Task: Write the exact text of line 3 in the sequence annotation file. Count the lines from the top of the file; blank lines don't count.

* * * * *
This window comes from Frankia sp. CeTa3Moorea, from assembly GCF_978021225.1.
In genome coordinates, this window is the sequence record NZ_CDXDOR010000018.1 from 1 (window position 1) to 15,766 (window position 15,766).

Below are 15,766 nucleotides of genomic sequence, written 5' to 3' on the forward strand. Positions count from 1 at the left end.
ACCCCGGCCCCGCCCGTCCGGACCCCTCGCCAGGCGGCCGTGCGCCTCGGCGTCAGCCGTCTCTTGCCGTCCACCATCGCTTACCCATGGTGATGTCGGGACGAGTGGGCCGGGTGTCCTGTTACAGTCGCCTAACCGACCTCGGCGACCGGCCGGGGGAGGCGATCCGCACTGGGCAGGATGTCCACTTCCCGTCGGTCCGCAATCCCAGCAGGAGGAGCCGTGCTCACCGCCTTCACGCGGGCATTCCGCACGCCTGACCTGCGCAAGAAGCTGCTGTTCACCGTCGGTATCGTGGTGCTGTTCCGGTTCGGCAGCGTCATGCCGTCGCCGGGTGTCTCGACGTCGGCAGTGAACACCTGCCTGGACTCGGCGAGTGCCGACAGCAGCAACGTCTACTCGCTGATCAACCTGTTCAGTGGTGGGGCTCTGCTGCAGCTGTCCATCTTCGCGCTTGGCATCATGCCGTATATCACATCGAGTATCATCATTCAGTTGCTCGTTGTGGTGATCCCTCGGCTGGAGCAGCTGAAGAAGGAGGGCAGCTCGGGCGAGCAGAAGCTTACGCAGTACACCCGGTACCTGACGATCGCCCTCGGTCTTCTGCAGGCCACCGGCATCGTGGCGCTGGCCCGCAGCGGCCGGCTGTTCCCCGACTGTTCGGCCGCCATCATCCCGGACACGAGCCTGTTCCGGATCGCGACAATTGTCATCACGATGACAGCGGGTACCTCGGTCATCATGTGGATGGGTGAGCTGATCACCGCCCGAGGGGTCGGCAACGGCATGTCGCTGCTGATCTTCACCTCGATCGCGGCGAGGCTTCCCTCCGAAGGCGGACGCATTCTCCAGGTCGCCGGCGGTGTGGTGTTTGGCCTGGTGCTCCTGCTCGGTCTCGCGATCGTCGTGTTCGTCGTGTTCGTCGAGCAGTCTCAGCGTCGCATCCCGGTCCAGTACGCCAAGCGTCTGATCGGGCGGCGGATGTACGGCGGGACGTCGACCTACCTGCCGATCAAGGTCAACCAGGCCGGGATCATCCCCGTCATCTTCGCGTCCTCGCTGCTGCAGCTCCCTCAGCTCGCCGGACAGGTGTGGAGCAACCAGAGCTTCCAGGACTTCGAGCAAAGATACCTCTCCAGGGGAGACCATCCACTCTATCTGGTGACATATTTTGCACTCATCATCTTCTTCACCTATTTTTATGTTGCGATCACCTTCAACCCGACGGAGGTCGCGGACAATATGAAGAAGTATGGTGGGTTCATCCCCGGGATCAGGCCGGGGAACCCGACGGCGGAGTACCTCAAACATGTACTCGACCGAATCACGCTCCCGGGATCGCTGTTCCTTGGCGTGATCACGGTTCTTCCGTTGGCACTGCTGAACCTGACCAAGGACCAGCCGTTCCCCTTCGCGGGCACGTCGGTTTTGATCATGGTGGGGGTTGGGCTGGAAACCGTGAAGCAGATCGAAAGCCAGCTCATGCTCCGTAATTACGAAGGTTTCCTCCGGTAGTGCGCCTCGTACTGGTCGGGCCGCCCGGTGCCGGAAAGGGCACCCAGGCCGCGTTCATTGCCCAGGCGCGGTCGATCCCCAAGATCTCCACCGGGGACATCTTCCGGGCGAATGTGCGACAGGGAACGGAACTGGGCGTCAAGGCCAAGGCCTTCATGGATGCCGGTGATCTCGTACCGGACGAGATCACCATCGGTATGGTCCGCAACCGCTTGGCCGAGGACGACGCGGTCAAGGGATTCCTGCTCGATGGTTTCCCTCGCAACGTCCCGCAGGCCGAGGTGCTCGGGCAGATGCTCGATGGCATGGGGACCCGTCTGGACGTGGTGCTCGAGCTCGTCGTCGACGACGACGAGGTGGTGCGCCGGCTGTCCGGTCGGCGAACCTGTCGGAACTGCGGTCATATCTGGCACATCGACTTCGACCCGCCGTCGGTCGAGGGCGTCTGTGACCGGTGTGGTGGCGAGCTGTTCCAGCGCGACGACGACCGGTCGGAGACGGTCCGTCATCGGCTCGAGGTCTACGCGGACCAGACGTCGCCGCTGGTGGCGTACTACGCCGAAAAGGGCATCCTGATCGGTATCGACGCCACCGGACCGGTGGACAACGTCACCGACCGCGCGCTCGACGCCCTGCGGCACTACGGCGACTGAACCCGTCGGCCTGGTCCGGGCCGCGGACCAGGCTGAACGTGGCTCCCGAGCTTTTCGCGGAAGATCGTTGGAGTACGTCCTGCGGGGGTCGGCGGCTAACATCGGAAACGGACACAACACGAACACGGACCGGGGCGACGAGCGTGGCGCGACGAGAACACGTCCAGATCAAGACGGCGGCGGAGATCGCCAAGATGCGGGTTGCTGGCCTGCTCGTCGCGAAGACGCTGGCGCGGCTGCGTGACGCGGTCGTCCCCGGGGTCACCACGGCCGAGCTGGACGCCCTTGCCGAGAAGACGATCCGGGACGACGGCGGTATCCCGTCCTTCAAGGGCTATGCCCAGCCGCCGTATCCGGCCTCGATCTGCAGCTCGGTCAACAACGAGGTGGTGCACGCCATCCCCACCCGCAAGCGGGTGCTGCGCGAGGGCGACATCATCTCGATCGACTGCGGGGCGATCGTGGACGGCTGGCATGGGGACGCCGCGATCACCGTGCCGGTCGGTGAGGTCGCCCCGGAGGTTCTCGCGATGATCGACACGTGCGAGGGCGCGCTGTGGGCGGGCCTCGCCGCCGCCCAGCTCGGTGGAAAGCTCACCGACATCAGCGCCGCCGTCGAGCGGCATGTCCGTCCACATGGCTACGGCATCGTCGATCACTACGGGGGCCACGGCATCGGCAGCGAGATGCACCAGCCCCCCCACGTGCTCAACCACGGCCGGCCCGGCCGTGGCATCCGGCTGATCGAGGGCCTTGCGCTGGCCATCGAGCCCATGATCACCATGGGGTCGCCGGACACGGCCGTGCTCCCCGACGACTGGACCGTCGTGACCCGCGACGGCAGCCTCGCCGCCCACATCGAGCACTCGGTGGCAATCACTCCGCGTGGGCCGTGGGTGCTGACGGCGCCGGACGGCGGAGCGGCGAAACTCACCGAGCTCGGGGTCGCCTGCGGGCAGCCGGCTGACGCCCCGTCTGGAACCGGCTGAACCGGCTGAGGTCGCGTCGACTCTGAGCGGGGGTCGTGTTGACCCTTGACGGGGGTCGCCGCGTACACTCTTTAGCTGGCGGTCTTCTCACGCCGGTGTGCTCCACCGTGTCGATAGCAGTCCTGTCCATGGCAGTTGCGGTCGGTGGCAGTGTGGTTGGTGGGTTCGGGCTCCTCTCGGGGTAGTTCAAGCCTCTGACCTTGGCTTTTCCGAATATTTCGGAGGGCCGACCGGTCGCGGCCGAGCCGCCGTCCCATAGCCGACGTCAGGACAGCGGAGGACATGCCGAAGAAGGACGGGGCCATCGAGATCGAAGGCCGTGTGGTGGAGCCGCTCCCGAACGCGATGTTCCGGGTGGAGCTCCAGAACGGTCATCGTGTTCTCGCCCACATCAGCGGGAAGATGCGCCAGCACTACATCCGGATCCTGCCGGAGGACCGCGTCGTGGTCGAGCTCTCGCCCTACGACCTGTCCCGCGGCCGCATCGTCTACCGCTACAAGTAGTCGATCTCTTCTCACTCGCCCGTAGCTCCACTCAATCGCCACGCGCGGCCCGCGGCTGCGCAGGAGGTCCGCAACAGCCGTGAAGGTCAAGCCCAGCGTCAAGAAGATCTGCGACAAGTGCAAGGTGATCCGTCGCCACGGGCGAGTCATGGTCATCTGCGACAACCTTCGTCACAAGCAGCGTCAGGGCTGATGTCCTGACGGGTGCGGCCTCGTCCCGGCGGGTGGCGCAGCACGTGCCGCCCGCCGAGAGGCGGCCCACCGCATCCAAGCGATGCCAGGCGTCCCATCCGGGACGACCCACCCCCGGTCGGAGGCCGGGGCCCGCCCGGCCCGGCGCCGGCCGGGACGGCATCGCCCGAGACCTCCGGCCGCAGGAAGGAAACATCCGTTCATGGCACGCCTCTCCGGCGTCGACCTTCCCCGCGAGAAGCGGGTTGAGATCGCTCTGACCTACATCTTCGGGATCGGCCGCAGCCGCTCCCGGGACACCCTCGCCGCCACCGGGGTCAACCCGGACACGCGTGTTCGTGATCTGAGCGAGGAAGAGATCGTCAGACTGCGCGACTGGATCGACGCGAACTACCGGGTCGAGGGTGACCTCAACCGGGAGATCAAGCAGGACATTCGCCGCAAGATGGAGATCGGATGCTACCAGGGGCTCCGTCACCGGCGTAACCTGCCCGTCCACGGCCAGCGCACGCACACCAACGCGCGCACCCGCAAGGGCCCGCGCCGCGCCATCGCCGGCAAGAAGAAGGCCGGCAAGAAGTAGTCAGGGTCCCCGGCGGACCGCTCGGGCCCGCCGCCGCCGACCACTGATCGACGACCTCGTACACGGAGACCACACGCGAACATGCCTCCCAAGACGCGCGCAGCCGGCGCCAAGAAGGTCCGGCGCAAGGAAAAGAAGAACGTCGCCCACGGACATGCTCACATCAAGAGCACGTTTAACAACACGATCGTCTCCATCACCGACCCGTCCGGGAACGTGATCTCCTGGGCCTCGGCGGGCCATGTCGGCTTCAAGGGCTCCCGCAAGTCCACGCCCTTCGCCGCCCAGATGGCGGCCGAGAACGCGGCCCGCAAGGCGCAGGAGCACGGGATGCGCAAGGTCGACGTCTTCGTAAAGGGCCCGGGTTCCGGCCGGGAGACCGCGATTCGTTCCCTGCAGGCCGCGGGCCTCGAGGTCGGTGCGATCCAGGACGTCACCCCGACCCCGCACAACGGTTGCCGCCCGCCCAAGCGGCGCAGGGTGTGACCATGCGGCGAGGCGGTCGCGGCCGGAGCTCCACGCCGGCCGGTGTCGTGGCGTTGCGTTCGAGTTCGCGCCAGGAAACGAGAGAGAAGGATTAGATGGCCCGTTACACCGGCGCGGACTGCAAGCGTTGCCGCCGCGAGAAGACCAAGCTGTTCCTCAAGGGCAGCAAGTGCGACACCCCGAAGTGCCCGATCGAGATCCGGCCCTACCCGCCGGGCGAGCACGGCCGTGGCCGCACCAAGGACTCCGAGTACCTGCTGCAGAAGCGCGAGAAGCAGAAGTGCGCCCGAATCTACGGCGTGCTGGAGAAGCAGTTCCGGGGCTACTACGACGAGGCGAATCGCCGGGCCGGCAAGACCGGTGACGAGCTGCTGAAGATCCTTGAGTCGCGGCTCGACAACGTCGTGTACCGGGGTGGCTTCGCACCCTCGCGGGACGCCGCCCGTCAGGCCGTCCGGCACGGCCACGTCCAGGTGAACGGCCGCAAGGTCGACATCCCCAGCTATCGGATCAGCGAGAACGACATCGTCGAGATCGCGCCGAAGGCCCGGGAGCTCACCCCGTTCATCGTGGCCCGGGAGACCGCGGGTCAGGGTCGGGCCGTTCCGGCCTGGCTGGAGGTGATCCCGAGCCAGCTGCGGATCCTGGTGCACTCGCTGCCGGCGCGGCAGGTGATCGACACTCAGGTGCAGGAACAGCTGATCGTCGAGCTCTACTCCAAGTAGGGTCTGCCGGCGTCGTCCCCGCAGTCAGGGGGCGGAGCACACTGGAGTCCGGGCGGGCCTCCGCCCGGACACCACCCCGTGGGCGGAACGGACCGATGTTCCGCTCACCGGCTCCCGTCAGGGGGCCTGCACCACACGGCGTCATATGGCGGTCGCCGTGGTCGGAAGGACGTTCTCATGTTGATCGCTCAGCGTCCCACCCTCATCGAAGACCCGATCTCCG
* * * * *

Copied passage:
Below are 15,766 nucleotides of genomic sequence, written 5' to 3' on the forward strand. Positions count from 1 at the left end.